The thing (at least for me) is that I'm an understanding person, a person who understands things like accidents and mistakes and oversights, and a person who always tries not to let someone else feel bad about his own mistakes and mess-ups. Most mistakes/mess-ups aren't the result of someone's being "stupid", so I understand other people's mistakes/mess-ups and just wouldn't call them "stupid". On the other hand, there are people who truly are "stupid" about some things. The thing with other people's "truly being stupid" in some way is that I'm reasonable enough (and smart enough) to know it's not their fault. So, no matter what the mistake/mess-up of someone else may be; not only isn't there ever justification to be anything other than understanding toward others who have meant no harm or damage, but it would be (shall I say) stupid as well.

I know we're all different, and some people are pretty free with unreasonable, even cruel, words that blame others for what is not their doing, that demean those one thinks deserves to be demeaned, or that fluff up the ego of the person who needs to feel superior (and one can't feel superior when one understands, of course). I'm not one of those people, though. I've never been mean. I've always tried to be understanding. For me, it's most often a matter of either "someone didn't mean it", "someone didn't know any better", and/or "the same kind of thing could have happened to anybody". So, with the mistakes/mess-ups of others falling under those categories when, exactly, would calling someone else a "jerk" be appropriate?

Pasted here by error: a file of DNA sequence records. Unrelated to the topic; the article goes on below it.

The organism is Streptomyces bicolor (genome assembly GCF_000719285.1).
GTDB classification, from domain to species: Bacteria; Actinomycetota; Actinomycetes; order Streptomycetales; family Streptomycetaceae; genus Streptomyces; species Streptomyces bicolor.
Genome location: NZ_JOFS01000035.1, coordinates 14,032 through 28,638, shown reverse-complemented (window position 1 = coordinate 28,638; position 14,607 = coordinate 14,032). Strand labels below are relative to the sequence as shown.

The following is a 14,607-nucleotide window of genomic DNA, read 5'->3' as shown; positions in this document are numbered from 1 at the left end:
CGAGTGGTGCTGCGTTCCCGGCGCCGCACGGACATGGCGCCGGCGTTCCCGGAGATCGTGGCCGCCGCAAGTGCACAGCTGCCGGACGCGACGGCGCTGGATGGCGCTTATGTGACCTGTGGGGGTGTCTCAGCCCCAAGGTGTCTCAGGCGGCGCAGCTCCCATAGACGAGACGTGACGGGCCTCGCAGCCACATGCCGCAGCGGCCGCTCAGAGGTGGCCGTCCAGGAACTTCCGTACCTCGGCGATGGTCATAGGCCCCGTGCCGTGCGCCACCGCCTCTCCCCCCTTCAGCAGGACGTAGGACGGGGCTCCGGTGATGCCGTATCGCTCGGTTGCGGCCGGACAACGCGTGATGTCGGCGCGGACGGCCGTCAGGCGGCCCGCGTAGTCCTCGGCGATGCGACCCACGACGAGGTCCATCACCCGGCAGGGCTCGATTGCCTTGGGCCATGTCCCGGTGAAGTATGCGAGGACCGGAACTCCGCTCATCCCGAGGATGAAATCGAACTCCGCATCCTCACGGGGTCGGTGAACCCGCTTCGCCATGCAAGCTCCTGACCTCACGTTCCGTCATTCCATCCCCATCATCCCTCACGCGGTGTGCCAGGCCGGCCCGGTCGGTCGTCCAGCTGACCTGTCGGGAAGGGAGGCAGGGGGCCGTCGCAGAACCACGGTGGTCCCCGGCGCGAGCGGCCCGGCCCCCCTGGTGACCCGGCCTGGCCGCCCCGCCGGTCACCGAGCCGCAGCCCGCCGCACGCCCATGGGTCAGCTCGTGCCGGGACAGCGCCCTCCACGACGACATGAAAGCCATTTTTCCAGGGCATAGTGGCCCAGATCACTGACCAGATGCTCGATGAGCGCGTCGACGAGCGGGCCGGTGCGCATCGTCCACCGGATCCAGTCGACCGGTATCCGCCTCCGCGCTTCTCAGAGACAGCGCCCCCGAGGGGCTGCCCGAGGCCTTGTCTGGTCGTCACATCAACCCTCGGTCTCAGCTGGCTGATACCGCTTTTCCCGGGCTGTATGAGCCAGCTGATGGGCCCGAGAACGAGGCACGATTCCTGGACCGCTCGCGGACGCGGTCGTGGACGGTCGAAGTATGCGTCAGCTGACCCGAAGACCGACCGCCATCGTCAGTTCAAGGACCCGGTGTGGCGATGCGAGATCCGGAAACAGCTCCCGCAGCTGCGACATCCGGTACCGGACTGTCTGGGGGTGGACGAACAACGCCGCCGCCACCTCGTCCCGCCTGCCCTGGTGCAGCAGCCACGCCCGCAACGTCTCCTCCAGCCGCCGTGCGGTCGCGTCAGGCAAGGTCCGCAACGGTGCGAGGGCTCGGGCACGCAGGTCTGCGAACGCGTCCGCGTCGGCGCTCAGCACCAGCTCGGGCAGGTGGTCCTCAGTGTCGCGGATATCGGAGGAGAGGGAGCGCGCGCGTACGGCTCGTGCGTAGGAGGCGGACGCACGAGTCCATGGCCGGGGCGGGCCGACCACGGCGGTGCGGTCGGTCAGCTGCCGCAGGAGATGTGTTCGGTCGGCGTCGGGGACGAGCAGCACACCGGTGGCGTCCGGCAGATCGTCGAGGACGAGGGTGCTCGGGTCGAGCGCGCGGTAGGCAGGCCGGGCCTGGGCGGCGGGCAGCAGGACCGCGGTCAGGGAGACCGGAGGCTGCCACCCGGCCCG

No, I don't want to hurt or insult or embarrass the person who has made an understandable mistake. And, I really am not the kind who would allow myself to feel superior just because, for example, I may have better judgment in one area or another than someone else has. Who is "smart" in what areas has never been my personal "measure of a man". Who is "smarter" in some ways than others is so often little more than "luck-of-the-draw" in one way or another. So, my "measure of a man/woman" has always been whether someone respects others and treats them with, if nothing else, respect; but ideally, with kindness.

So, with this "personal measure" of a person and "code", I have pretty much spent my whole life being understanding and/or "overlooking". I'm far from being a person who is "willing to be walked on" or who "lets things slide"; but even with that there are times when understanding and/or overlooking is really all that a person can do (particularly in personal, rather than less-than-personal, relationships).